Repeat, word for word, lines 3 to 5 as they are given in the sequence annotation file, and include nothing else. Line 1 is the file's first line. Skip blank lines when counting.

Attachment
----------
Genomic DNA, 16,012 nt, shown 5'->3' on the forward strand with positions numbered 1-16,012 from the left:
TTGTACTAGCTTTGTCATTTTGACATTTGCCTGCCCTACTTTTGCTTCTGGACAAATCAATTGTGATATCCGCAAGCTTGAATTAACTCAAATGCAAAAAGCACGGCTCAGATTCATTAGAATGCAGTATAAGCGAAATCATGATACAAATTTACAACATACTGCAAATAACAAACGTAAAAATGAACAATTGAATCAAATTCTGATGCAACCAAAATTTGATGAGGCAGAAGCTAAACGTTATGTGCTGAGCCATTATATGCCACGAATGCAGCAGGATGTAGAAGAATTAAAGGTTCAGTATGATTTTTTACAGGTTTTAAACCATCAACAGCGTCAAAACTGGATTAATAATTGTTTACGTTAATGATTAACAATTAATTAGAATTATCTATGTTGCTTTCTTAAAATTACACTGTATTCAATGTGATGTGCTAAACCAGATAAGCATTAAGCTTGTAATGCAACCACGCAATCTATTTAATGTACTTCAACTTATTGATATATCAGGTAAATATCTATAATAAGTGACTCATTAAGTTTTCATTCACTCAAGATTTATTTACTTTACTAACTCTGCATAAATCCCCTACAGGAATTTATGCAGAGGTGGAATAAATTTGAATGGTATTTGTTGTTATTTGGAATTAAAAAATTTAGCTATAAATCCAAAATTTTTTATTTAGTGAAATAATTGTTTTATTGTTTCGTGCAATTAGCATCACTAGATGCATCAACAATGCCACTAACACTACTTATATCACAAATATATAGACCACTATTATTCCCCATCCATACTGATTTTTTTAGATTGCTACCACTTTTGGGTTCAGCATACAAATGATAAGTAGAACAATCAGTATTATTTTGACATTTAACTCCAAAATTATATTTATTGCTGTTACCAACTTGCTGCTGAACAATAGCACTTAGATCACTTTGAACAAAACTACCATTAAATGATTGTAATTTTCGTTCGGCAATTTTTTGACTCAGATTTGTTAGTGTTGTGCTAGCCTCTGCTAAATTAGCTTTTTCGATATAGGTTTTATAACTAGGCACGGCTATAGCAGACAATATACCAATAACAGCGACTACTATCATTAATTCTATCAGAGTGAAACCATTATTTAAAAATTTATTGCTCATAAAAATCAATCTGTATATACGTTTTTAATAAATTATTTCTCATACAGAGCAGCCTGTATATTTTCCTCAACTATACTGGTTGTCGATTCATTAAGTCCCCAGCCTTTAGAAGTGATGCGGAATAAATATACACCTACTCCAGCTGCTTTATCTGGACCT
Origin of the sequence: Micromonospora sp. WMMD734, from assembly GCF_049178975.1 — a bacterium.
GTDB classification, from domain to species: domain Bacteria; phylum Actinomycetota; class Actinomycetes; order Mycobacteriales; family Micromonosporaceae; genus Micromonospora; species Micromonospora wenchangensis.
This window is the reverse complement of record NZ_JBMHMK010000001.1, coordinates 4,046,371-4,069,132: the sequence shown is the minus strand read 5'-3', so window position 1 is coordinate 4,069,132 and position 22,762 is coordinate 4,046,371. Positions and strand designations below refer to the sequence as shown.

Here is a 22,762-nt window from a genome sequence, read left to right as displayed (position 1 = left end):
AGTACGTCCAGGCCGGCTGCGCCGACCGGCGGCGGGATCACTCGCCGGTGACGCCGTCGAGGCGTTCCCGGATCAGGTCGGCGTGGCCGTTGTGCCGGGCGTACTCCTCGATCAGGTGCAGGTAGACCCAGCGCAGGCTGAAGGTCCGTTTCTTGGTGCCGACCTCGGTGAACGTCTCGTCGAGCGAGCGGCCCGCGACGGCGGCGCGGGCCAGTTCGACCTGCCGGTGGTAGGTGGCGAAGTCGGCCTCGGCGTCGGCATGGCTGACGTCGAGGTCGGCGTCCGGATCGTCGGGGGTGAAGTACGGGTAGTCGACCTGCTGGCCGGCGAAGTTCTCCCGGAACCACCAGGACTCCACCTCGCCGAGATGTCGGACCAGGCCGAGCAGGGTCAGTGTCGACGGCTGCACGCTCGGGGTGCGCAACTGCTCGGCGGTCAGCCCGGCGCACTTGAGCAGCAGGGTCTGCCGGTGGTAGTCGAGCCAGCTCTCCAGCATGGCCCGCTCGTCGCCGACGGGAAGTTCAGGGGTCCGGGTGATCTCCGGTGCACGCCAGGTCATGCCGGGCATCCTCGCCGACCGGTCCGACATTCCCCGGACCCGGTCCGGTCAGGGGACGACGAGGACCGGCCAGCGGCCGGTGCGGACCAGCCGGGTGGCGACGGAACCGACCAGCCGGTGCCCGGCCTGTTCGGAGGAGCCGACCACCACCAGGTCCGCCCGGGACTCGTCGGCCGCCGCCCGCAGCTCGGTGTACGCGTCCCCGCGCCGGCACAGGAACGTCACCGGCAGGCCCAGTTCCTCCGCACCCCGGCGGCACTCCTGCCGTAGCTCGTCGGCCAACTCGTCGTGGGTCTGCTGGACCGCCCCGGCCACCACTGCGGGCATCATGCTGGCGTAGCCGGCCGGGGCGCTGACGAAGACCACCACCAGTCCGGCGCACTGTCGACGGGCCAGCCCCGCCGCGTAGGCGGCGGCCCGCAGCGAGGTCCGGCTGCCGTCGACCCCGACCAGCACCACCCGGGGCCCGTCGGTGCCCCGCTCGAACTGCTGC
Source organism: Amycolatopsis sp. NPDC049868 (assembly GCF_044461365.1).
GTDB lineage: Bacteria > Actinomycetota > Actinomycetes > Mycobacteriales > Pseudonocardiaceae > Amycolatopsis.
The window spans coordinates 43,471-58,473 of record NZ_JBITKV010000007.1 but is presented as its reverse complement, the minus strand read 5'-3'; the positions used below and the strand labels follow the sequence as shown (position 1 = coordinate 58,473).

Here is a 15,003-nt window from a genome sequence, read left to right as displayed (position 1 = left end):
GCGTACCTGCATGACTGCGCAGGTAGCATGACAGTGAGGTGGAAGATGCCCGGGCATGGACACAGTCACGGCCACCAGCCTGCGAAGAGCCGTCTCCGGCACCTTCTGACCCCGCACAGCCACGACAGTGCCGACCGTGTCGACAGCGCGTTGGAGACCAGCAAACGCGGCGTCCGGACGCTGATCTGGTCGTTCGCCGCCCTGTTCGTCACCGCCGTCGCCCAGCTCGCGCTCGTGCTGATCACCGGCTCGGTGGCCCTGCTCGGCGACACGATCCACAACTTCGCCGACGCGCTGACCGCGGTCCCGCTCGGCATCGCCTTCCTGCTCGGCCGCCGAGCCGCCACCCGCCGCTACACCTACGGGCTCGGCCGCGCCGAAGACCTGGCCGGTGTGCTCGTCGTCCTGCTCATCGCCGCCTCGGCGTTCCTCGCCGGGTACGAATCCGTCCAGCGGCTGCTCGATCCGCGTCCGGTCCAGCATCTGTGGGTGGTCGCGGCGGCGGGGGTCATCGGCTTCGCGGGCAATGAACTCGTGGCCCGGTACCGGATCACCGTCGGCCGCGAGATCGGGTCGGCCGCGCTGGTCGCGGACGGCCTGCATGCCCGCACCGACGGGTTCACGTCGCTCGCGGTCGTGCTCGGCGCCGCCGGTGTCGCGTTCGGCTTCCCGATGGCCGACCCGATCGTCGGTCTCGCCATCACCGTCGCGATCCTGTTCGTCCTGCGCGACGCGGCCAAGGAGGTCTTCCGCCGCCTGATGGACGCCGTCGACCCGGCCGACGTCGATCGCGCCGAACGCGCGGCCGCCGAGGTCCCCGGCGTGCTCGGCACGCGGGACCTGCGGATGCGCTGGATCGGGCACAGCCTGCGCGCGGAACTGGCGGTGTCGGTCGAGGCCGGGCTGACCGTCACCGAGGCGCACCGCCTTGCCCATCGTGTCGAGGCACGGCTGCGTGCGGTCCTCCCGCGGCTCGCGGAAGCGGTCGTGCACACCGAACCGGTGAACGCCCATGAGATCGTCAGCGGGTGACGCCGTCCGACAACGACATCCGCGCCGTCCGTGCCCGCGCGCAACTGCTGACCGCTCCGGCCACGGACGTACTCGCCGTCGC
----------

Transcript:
Origin of the sequence: Micromonospora sp. WMMD734, from assembly GCF_049178975.1 — a bacterium.
GTDB classification, from domain to species: domain Bacteria; phylum Actinomycetota; class Actinomycetes; order Mycobacteriales; family Micromonosporaceae; genus Micromonospora; species Micromonospora wenchangensis.
This window is the reverse complement of record NZ_JBMHMK010000001.1, coordinates 4,046,371-4,069,132: the sequence shown is the minus strand read 5'-3', so window position 1 is coordinate 4,069,132 and position 22,762 is coordinate 4,046,371. Positions and strand designations below refer to the sequence as shown.